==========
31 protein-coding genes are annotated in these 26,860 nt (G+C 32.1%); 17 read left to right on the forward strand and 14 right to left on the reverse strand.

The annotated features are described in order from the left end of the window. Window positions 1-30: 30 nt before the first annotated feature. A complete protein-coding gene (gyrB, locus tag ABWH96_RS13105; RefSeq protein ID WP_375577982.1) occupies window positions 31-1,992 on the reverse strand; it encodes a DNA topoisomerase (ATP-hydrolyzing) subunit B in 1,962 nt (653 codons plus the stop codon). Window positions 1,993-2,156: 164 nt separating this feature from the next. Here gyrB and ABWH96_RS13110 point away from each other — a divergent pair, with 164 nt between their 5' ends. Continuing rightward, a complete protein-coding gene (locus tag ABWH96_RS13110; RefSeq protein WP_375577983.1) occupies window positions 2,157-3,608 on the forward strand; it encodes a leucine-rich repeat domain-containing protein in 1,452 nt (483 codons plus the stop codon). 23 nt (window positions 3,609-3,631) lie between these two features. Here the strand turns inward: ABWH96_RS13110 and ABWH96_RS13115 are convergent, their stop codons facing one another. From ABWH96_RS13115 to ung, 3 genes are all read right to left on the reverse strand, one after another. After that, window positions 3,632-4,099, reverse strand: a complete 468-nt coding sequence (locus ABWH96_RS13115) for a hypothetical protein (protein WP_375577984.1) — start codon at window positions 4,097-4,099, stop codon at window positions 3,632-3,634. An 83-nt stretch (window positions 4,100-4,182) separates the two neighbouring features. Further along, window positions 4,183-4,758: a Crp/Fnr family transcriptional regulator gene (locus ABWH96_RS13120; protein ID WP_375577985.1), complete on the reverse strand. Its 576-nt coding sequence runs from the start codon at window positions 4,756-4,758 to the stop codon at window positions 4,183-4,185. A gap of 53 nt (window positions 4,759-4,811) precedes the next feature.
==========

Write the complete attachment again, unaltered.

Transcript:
31 protein-coding genes are annotated in these 26,860 nt (G+C 32.1%); 17 read left to right on the forward strand and 14 right to left on the reverse strand.

The annotated features are described in order from the left end of the window. Window positions 1-30: 30 nt before the first annotated feature. A complete protein-coding gene (gyrB, locus tag ABWH96_RS13105; RefSeq protein ID WP_375577982.1) occupies window positions 31-1,992 on the reverse strand; it encodes a DNA topoisomerase (ATP-hydrolyzing) subunit B in 1,962 nt (653 codons plus the stop codon). Window positions 1,993-2,156: 164 nt separating this feature from the next. Here gyrB and ABWH96_RS13110 point away from each other — a divergent pair, with 164 nt between their 5' ends. Continuing rightward, a complete protein-coding gene (locus tag ABWH96_RS13110; RefSeq protein WP_375577983.1) occupies window positions 2,157-3,608 on the forward strand; it encodes a leucine-rich repeat domain-containing protein in 1,452 nt (483 codons plus the stop codon). 23 nt (window positions 3,609-3,631) lie between these two features. Here the strand turns inward: ABWH96_RS13110 and ABWH96_RS13115 are convergent, their stop codons facing one another. From ABWH96_RS13115 to ung, 3 genes are all read right to left on the reverse strand, one after another. After that, window positions 3,632-4,099, reverse strand: a complete 468-nt coding sequence (locus ABWH96_RS13115) for a hypothetical protein (protein WP_375577984.1) — start codon at window positions 4,097-4,099, stop codon at window positions 3,632-3,634. An 83-nt stretch (window positions 4,100-4,182) separates the two neighbouring features. Further along, window positions 4,183-4,758: a Crp/Fnr family transcriptional regulator gene (locus ABWH96_RS13120; protein ID WP_375577985.1), complete on the reverse strand. Its 576-nt coding sequence runs from the start codon at window positions 4,756-4,758 to the stop codon at window positions 4,183-4,185. A gap of 53 nt (window positions 4,759-4,811) precedes the next feature.